Cashgaters can become public trustees


University of Malawi law professor Garton Kamchedzera has said Malawi can recover the money that it lost through public plunder called Cashgate by making those accused to become public trustees under existing guiding laws on Trusts.

Kamchedzera who made the remarks during a public lecture organised by the Malawi Law Society (MLS) in Blantyre on Friday explained that one of the ways that would be used to recover the stolen property is through what is known as Constructive Trust.

“This Trust is not expressly created but it’s just situational [arrangement] whereby if somebody who was in a position of trust has abused money or resources or position or power and they get benefit, then the law can declare them trustees,” he said.


Kamchedzera whose lecture was solely on trusts said all the benefits that have been accrued to the suspects are going to be recovered through such a trust.

“In the same way if somebody steals and uses that money and goes and becomes rich, apart from the criminal law which is what we are doing with the Cashgate, the person from whom that person stole can actually move to declare that person to become a trustee and can claim all that he took and so this would be a Constructive Trust,” he explained.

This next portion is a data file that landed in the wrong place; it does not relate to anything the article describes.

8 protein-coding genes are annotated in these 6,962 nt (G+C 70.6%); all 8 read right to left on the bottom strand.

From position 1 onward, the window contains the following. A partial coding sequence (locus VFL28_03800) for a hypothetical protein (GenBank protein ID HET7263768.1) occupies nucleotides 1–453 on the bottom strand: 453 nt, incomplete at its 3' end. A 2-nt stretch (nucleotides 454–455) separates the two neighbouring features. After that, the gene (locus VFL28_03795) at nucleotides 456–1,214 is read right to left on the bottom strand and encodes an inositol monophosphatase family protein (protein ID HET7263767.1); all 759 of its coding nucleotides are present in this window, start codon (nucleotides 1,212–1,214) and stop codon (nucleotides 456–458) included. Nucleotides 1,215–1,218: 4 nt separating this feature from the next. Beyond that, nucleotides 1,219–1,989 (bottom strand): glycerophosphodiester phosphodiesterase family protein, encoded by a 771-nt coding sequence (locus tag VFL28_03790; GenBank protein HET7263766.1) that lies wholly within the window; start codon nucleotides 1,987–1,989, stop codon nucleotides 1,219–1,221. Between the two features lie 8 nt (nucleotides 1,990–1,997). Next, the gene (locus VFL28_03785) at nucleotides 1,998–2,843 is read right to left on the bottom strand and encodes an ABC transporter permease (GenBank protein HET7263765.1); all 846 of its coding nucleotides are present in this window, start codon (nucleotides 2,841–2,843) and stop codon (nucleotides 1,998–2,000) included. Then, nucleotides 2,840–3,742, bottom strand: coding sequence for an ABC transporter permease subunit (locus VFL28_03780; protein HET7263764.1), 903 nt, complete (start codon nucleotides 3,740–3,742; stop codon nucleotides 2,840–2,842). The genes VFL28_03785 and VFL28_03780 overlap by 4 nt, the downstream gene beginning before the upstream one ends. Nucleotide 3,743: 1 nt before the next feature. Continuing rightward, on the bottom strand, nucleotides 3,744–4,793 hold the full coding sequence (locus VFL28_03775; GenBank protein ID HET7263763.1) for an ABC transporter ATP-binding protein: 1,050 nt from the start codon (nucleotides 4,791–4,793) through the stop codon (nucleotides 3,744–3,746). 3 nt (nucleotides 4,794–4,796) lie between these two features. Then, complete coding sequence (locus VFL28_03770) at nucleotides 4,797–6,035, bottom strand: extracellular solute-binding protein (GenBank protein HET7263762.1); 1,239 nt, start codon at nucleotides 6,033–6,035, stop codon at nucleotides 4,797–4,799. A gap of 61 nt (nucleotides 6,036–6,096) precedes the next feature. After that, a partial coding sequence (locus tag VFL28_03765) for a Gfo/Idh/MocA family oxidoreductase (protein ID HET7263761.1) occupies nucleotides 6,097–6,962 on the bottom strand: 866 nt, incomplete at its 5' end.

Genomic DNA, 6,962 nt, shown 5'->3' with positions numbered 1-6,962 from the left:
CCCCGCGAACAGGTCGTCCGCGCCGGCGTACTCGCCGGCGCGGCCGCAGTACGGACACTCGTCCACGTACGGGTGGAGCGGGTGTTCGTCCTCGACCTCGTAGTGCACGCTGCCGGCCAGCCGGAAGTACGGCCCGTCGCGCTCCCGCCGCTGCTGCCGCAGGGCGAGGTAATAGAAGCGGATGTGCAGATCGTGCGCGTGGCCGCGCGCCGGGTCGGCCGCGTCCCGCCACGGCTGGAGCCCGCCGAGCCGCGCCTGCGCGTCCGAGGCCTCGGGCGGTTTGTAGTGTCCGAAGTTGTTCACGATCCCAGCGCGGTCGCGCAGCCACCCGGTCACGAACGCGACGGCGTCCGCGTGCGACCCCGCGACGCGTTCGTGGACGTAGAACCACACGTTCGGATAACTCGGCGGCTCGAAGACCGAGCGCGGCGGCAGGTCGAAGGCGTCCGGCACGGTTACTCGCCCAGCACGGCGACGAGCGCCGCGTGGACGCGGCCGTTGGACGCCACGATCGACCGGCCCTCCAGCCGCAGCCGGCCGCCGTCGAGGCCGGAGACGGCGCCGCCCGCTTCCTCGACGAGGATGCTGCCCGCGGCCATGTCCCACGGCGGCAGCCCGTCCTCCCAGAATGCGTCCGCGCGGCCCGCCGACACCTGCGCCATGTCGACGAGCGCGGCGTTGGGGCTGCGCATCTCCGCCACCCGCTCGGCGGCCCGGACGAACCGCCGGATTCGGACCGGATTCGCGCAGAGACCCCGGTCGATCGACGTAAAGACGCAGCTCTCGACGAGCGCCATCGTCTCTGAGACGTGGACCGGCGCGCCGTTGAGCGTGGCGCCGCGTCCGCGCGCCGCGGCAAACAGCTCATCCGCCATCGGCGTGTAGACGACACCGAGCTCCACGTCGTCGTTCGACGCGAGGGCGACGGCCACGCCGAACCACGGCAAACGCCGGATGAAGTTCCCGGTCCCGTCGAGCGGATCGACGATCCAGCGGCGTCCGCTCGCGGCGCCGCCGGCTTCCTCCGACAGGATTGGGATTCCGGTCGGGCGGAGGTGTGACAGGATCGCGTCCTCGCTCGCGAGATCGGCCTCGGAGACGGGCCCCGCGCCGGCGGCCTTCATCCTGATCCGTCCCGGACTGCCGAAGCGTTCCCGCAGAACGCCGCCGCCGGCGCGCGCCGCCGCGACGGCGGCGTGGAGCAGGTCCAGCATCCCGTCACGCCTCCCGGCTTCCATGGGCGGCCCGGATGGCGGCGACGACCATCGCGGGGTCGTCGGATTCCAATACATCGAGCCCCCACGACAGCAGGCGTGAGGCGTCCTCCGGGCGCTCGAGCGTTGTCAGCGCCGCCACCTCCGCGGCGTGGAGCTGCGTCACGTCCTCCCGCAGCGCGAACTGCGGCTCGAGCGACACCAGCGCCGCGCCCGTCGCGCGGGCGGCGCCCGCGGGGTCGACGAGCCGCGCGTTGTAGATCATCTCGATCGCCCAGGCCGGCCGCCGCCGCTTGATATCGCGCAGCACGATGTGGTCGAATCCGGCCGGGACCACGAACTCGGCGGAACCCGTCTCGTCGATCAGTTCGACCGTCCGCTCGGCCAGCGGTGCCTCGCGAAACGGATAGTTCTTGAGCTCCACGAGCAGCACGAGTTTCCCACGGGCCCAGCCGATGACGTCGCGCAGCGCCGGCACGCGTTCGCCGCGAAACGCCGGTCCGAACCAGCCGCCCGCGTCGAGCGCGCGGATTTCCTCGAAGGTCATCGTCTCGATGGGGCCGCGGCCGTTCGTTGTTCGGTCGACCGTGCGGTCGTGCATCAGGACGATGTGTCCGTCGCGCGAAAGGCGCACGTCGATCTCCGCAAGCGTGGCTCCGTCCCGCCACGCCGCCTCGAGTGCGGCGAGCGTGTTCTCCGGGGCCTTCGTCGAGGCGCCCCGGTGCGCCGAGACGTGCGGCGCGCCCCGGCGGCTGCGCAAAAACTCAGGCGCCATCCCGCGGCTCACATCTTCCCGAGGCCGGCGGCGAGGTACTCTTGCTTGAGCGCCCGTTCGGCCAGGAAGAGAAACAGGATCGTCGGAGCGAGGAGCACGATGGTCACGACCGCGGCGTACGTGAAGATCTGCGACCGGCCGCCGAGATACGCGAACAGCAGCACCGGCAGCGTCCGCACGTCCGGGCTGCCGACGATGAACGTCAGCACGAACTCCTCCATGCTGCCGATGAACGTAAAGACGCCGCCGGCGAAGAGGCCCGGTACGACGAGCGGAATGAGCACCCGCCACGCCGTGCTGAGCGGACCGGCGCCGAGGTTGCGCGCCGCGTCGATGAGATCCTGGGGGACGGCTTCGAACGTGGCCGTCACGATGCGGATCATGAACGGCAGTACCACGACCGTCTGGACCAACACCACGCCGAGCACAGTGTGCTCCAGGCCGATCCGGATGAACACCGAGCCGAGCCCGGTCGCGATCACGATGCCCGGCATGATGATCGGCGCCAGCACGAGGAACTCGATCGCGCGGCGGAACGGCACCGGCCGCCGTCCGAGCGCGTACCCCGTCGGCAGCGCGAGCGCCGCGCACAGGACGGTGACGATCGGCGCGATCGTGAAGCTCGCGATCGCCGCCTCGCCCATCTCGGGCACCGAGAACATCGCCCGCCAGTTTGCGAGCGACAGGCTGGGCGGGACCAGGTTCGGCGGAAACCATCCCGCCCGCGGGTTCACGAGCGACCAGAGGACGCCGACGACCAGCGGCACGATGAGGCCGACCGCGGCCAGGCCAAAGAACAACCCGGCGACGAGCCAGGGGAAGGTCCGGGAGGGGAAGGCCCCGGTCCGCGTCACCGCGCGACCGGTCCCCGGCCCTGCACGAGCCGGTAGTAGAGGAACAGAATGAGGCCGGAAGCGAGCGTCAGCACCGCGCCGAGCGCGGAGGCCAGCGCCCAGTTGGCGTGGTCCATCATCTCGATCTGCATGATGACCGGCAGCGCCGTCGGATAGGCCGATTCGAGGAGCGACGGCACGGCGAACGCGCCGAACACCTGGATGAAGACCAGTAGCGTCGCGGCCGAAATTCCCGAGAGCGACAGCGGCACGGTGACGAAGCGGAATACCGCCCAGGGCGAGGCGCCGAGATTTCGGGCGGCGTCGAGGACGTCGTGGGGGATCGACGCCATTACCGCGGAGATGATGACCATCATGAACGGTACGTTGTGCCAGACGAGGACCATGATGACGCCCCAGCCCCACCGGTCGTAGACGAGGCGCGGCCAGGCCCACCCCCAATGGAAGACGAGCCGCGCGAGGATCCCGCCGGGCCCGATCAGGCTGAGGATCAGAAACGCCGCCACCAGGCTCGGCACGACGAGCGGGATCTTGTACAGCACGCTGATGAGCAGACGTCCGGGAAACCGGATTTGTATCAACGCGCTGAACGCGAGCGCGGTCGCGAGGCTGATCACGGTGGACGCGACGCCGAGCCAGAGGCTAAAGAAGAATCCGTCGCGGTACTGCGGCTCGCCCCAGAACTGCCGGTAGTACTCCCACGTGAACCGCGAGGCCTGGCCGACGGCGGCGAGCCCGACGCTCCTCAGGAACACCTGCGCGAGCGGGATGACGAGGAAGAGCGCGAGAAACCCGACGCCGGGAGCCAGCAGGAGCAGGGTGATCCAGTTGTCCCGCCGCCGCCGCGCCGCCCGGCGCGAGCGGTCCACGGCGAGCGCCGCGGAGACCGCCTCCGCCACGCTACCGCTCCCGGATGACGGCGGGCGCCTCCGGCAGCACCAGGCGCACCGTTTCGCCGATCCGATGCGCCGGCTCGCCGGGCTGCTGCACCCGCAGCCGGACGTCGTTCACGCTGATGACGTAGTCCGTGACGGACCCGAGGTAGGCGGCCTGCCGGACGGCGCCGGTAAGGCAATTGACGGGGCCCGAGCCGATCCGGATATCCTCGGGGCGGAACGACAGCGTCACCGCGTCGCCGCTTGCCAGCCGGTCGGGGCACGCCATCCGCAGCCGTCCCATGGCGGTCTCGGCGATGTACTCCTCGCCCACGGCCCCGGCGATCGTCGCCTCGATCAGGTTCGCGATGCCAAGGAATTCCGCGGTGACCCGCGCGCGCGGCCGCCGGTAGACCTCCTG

Malawi Government recently said that it has managed to recover K86 million from the K24 billion looted public funds, 18 months after exposure of the massive theft in government, representing 0.3 percent of the stolen money.


Judiciary spokesperson Mulenga Mvula said this has only come from three convicts.

The three are former principal secretary of Tourism Tressa Senzani, who paid back K62 million and Maxwell Namata and Luke Kasamba who collectively paid back K24 million.

In an effort to maximise the funds recovering efforts, other quarters suggested the use of plea bargains, but the country is yet to set guidelines to regulate bargaining.

In an interview after the lecture, Kamchedzera bemoaned the nation’s ignorance on issues related to trusts.

He said trusts give beneficiaries, like the people of Malawi when it comes to public trusts, to make a representative action, where one person can demand accountability from the trustees as a representative of Malawians.

He said Malawians are not asking hard questions with so many public trusts now like the Press Trust and the National Initiative for Civic Education (Nice) Trust.

“Government has resorted to forming so many trusts; the people that are in power seemed to be forming trusts now and again, even first ladies are forming trusts,” he said.

Another legal mind, a law doctor Chikosa Silungwe, delivered a lecture on ‘Making Wills under the Laws of Malawi’ where he encouraged the people to write wills while they can.

“In simple case, a Will is document that contains your wishes regarding the distribution of your assets when you are dead,” Silungwe said, adding that this is also a legal declaration which nominates persons to manage your assets and contains instructions on the transfer of such assets to named beneficiaries upon your death.

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